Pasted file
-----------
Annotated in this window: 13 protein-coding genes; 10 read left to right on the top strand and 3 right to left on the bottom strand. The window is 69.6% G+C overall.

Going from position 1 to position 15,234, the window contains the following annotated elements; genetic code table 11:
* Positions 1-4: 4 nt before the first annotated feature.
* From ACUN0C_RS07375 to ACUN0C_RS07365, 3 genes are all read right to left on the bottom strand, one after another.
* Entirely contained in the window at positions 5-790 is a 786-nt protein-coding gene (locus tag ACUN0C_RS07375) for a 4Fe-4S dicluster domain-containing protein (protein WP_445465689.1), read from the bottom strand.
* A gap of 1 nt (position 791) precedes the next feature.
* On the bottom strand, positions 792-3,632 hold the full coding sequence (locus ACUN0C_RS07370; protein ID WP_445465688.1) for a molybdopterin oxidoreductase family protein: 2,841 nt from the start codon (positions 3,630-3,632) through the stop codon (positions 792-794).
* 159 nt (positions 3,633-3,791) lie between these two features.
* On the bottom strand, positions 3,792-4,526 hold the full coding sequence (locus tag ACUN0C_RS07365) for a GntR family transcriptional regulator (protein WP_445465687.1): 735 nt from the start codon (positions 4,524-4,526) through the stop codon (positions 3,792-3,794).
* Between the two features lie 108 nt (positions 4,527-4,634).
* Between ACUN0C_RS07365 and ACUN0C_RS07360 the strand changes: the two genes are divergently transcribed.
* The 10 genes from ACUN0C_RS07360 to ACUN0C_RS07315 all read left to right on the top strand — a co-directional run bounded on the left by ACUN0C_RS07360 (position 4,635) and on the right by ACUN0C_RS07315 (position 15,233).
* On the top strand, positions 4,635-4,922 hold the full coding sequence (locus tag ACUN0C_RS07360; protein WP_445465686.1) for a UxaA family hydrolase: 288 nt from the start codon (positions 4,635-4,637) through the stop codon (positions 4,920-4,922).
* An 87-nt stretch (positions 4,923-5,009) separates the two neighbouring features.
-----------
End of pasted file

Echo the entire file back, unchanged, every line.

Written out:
Annotated in this window: 13 protein-coding genes; 10 read left to right on the top strand and 3 right to left on the bottom strand. The window is 69.6% G+C overall.

Going from position 1 to position 15,234, the window contains the following annotated elements; genetic code table 11:
* Positions 1-4: 4 nt before the first annotated feature.
* From ACUN0C_RS07375 to ACUN0C_RS07365, 3 genes are all read right to left on the bottom strand, one after another.
* Entirely contained in the window at positions 5-790 is a 786-nt protein-coding gene (locus tag ACUN0C_RS07375) for a 4Fe-4S dicluster domain-containing protein (protein WP_445465689.1), read from the bottom strand.
* A gap of 1 nt (position 791) precedes the next feature.
* On the bottom strand, positions 792-3,632 hold the full coding sequence (locus ACUN0C_RS07370; protein ID WP_445465688.1) for a molybdopterin oxidoreductase family protein: 2,841 nt from the start codon (positions 3,630-3,632) through the stop codon (positions 792-794).
* 159 nt (positions 3,633-3,791) lie between these two features.
* On the bottom strand, positions 3,792-4,526 hold the full coding sequence (locus tag ACUN0C_RS07365) for a GntR family transcriptional regulator (protein WP_445465687.1): 735 nt from the start codon (positions 4,524-4,526) through the stop codon (positions 3,792-3,794).
* Between the two features lie 108 nt (positions 4,527-4,634).
* Between ACUN0C_RS07365 and ACUN0C_RS07360 the strand changes: the two genes are divergently transcribed.
* The 10 genes from ACUN0C_RS07360 to ACUN0C_RS07315 all read left to right on the top strand — a co-directional run bounded on the left by ACUN0C_RS07360 (position 4,635) and on the right by ACUN0C_RS07315 (position 15,233).
* On the top strand, positions 4,635-4,922 hold the full coding sequence (locus tag ACUN0C_RS07360; protein WP_445465686.1) for a UxaA family hydrolase: 288 nt from the start codon (positions 4,635-4,637) through the stop codon (positions 4,920-4,922).
* An 87-nt stretch (positions 4,923-5,009) separates the two neighbouring features.